Western Pacific University registers 51 pioneer students for the inaugural academic year
17th March, 2021
Western Pacific University has registered 51 students for the inaugural academic year. Amongst the 51 pioneer students are 14 young women. Registration took place between the 22nd and the 28th of February and the inaugural academic year started on Tuesday the 2nd of March, 2021. Out of respect for the Late Grand Chief Sir Michael Somare, the celebrations that had been planned to mark the Western Pacific University’s inaugural academic year launching were cancelled.
All pioneer students will undertake the Foundation Year program. This program is a compulsory course of study for students seeking entry to a Bachelor’s program. The aim is to provide students with the foundational academic knowledge and skills required to successfully complete further study via online, blended and face-to-face delivery.
Students were selected through the National Online Application System (NOAS) set up by the Department of Higher Education, Research, Science and Technology. The selection system is available to grade 12 students throughout Papua New Guinea.
Leading up to registration on campus, the WPU Administration communicated with students via their contact details that were attained from the student’s NOAS account. Initially communications proved slightly challenging as some students were non-responsive through phone and/or email, whilst other students were in continuous communication until they arrived on campus.
The first co-hort are a good representation of all four regions of the country, including 1 student from the Autonomous Region of Bougainville.
Pictured are two pioneer female students of Western Pacific University, Pouna Egi (in maroon jumper) and Samantha Aiap (in green and yellow tee-shirt). They are seated in the WPU student mess and look forward to studying at Western Pacific University.
Western Pacific University Executive Chair, Professor Fr. Jan Czuba speaks of the Late Grand Chief Sir Michael Somare’s contribution to developing the PNG education sector.
16th March, 2021
During the Western Pacific University’s tribute service to the late Grand Chief Sir Michael Thomas Somare, GCL, GCNG, CH, CF, SSI, KSG, PC, WPU’s Executive Chair, Professor Fr. Jan Czuba spoke of how our founding father’s supporting actions helped to initiate the introduction of internet access to higher education institutions in the country.
The tribute service was held in early March in the administration building of the newly established Western Pacific University campus in Ialibu-Pangia District of the Southern Highlands Province. A small delegation of invited guests joined the staff and students for the memorial service. Invited guests included a handful of representatives from the different wings within the Department of Higher Education, Research, Science and Technology, Western Pacific University Council Member representative Marlene Philip, representatives from the National Department of Finance and National Higher Education Board representative George Bopi.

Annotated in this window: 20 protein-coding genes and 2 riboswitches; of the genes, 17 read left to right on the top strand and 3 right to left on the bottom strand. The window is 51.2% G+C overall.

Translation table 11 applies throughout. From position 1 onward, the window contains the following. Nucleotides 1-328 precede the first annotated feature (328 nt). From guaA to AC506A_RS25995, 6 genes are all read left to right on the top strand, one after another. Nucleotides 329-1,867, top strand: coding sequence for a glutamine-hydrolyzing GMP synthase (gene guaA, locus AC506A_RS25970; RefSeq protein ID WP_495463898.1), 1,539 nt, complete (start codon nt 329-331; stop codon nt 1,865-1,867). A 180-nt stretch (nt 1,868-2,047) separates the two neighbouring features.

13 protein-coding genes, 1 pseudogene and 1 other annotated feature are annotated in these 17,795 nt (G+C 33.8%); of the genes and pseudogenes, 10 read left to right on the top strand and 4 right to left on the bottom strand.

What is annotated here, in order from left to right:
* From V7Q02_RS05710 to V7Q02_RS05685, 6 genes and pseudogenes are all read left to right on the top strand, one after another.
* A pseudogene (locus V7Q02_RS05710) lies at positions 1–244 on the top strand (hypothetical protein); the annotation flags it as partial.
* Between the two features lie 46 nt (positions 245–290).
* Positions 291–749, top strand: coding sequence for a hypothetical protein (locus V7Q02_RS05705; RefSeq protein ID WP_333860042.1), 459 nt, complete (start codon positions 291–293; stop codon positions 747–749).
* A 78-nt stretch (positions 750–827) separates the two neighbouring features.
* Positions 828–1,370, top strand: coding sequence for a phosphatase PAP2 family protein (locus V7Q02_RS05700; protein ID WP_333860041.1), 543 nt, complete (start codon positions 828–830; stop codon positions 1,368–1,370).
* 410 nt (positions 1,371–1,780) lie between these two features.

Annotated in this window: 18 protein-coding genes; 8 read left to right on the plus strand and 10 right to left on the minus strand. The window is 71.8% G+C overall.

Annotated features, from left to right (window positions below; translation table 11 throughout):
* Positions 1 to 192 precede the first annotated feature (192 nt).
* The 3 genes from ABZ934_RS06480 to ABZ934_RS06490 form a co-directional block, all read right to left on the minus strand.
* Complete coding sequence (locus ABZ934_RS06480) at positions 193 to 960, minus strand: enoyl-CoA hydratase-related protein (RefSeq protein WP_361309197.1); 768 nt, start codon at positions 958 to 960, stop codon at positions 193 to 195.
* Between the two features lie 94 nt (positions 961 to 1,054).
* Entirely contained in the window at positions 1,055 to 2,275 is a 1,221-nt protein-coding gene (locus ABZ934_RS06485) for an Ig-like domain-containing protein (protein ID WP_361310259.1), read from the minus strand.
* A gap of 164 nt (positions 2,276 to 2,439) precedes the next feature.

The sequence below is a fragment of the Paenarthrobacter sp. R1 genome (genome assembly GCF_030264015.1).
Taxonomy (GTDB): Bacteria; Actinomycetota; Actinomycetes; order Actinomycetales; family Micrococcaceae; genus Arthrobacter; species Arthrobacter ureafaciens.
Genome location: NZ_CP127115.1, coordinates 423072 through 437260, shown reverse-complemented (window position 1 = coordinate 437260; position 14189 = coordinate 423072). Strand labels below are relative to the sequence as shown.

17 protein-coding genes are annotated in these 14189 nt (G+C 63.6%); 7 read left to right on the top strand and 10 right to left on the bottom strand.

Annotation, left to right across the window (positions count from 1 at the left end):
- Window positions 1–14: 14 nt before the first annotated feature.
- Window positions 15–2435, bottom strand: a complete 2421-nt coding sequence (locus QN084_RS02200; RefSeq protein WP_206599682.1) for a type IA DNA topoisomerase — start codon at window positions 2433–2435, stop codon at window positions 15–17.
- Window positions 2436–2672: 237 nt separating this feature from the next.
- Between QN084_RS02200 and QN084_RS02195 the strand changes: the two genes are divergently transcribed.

Both Professor Fr. Jan Czuba and Mr. Bopi paid special tributes to the late Grand Chief Sir Michael Somare by highlighting his contributions to developing the education sector in our country.
Professor Fr. Jan Czuba emphasized that the late Grand Chief Sir Michael Somare was passionate about improving the country’s education system. Professor Fr. Jan Czuba said that although the Grand Chief Sir Michael Somare didn’t fully understand what the internet was at that point in time (by time referring to the year 2005), he appreciated that the manner in which students learn, the manner in which lecturers and teachers teach is changing and that the teacher and/or lecturer will no longer need to stand in front of the classroom but rather the teacher and lecturer’s role is to facilitate the learning.
Professor Fr. Jan continued to say that the late Grand Chief Sir Michael Somare accepted his proposal to introduce internet to higher education institutions to assist with research and learning online. Professor Fr. Jan Czuba, at that time was the President of Divine Word University and the Chairman of the Vice Chancellors Committee (VCC). “The VCC in 2005 had established the Papua New Guinea Academic Research Network and needed the then monopoly Telikom PNG to grant them the licence to operate using internet in tertiary education institutions. The late Grand Chief Sir Michael Somare attended the official launching of the Papua New Guinea Academic Research Network and by doing so, his actions encouraged Telikom PNG to support our cause by granting us the licence to operate and gradually we gained internet access for all higher education institutions throughout the country,” explained Professor Fr. Jan Czuba.
This is just one example of how our founding father contributed to improving the standard of education in our country.
File picture of Professor Fr. Jan Czuba
Young women who will be shaping the learning culture of Western Pacific University
Meet Melanie Jugan
Melanie Jugan is currently studying for her Masters in Computer Networks at the University of Information Technology and Management in Rzeszów, Poland. Upon completing this two-year program, Ms. Jugan will have gained professional knowledge and skills in creating, designing, implementing and securing computer systems and networks.
“Working for Western Pacific University came as an opportunity when hope was almost gone. My mum never gave up on me and continuously prayed for me and for my future. She was very proud of me when I got accepted to work with the Western Pacific University. I now look forward to returning in 2021 and meet my colleagues, students and start the next chapter of my life. Working at Western Pacific University will allow me to utilise my knowledge and skills and achieve professional growth as well as contribute to the successful development of the University,” Ms. Jugan stated in an interview when asked about why she had chosen to work for Western Pacific University.
Ms. Jugan graduated in 2019 from Divine Word University with a Bachelor’s Degree in Information Systems. Prior to that she attended Sogeri National High and Angoram High School before that. “In my childhood years, I actually never thought that I’ll be able to fully complete my education and get a job because receiving support from my family was not an option at that time. I was interested in computers when I was in high school and this lead me to further my studies in the IT field.”
“The achievement of my life lies not in the awards. It’s the values learned and gained from bad and good situations in the process of growing up. I hope to be an inspiration to the women and girls from my village and in remote parts of PNG. It doesn’t matter what kind of background we may come from and it may be true that the type of environment we associate with may have an impact on our lives. But I believe that we all have the power to change the perspectives about the way we see things in life and it starts within ourselves as individuals. To achieve something we need discipline, consistency and time,” Ms. Jugan said.